In the fight against mobile banditry, the police, together with Eindhoven University of Technology, are going to do a trial with data correlation. By cleverly combining data from, for example, number plates, camera images and messages on social media, the deviating behavior of, for example, pickpockets can be detected more quickly. The cooperation between the two parties will start officially on Wednesday 11 July.
The term mobile banditry is used for international itinerant criminal groups, which are guilty of various crimes, including pickpocketing. They often do this in busy places such as shopping centers, exhibiting the same patterns and moving through the shopping centre differently from the normal shopping public. The combination of the available data and the application of innovative data analysis techniques should lead to better and faster recognition of this deviating behavior, so that the gangs can be stopped even before they have been able to strike in the shopping center.
One of the places where data correlation is used is in the center of Roermond. With tens of thousands of (international) visitors every day, the city is struggling with a serious pickpocketing issue. A university team led by TU/e data-mining professor Mykola Pechenizkiy will assist the police with the analysis of various databases containing information about visitors to this shopping center, including, for example, automatically recognized number plates, data collected for marketing purposes, messages on social media and camera images.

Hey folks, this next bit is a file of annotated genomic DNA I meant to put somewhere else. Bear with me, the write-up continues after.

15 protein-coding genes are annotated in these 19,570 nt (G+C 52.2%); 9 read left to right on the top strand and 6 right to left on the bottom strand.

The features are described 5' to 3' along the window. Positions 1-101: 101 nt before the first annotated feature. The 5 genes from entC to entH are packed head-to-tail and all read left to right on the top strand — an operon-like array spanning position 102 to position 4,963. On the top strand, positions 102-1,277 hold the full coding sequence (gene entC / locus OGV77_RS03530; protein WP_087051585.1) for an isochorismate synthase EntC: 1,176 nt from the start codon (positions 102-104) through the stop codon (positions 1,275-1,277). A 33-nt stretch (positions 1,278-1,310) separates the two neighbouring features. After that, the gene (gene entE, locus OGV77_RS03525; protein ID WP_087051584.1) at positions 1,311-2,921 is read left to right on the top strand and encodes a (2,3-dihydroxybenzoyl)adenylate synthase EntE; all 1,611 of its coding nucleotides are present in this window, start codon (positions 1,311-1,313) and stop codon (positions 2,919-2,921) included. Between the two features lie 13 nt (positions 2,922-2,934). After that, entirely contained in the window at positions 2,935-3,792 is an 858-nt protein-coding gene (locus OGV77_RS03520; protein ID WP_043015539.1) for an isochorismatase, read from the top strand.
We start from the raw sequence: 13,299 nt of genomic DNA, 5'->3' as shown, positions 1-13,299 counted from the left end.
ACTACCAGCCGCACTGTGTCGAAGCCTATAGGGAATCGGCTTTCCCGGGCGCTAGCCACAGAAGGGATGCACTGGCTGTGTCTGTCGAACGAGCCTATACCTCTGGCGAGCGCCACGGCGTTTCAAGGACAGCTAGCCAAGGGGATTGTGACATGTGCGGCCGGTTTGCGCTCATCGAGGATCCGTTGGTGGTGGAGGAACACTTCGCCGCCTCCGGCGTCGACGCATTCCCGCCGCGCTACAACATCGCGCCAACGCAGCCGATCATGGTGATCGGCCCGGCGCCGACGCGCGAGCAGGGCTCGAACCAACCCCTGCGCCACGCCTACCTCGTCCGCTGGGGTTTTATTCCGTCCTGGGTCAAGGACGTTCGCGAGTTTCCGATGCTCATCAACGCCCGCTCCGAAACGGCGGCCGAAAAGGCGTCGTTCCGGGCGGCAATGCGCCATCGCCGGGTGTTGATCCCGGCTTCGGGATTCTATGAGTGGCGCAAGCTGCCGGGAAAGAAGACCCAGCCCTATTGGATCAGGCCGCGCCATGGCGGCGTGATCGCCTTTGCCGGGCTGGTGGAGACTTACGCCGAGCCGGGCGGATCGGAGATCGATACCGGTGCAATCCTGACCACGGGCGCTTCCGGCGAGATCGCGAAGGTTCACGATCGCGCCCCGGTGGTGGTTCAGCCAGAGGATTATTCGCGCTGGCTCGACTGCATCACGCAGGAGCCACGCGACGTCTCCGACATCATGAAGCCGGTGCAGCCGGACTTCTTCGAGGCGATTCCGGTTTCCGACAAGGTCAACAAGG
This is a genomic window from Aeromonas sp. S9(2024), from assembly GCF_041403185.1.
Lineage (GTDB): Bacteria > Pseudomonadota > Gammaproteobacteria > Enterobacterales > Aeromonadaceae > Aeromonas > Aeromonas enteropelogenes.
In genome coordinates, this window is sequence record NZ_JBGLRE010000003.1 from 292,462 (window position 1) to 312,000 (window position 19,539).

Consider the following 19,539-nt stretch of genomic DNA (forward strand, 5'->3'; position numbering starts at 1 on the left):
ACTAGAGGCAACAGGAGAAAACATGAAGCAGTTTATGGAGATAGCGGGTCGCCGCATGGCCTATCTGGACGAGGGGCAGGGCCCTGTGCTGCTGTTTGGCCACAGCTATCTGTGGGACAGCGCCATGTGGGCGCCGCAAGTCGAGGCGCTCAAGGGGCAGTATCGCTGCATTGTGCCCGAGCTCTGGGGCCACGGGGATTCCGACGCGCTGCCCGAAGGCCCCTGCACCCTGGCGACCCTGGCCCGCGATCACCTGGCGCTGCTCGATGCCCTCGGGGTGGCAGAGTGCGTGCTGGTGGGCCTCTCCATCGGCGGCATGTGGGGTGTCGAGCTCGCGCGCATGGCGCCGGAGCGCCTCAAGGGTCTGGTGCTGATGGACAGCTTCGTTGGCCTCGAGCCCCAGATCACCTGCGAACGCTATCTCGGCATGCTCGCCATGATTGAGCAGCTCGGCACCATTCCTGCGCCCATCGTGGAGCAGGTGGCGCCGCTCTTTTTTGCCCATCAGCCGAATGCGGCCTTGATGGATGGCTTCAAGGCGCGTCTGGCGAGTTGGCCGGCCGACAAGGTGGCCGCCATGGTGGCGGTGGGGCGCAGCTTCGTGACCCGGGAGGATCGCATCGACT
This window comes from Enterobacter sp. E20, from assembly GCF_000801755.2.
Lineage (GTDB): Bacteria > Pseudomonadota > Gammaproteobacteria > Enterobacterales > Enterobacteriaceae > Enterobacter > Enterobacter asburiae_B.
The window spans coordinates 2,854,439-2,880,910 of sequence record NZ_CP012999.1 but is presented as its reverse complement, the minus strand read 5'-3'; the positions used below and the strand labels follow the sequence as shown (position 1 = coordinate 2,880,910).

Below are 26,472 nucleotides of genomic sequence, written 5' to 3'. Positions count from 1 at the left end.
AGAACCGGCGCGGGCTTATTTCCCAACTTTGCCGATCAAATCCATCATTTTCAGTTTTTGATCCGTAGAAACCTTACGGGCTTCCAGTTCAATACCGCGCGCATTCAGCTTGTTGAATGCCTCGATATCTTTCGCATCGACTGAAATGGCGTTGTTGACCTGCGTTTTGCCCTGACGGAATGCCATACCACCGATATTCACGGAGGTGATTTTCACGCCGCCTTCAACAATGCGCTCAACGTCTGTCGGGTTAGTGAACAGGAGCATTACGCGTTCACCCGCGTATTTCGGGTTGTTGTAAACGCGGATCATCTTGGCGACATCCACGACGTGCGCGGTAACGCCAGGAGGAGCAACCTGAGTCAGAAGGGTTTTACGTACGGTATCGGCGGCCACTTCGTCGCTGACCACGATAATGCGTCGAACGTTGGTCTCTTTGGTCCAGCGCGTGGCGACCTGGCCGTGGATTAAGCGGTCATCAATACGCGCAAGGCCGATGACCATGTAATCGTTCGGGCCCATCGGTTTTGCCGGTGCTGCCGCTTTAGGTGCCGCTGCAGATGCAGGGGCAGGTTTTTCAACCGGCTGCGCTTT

The trial in Roermond is one of the local living labs within the so-called Sensing programme of the National Police. The aim is to test the new possibilities of using data from, for example, cameras and other sensors in a responsible and controlled way before they are used in practice. This collaboration with TU/e is about developing new data analysis techniques to speed up the recognition and prevention of criminal behavior.
Naturally, privacy issues form an important part of this project. By trying out new techniques in living labs, their impact in practice becomes clear. Not only for the criminals the project is aimed at, but also for the other visitors to the shopping center. Marius Monen of the TU/e Data Science Center Eindhoven explains. "For this reason, we also work closely with the mayor and public prosecutor, for example. Based on the experiences in the living labs, they can assess the impact on the privacy of citizens and decide whether this is acceptable in order to achieve the desired goals."
This project was partly the result of a cooperative effort between the police and the DITSS (Dutch Institute for Safety & Technology). It is possible that the cooperation between DITSS, the Police and TU/e (working with Tilburg University in Jheronimus Academy of Data Science, JADS) will be expanded in the future. Elle de Jonge, a chief inspector of the police force and national coordinator of the Sensing living labs: "We expect to be able to use the analytical techniques that have already been developed in other living labs that are still under development. For example, to prevent the blowing up of ATMs ('plofkraken') and to recognize deviant behavior in shipping to intercept drug runners."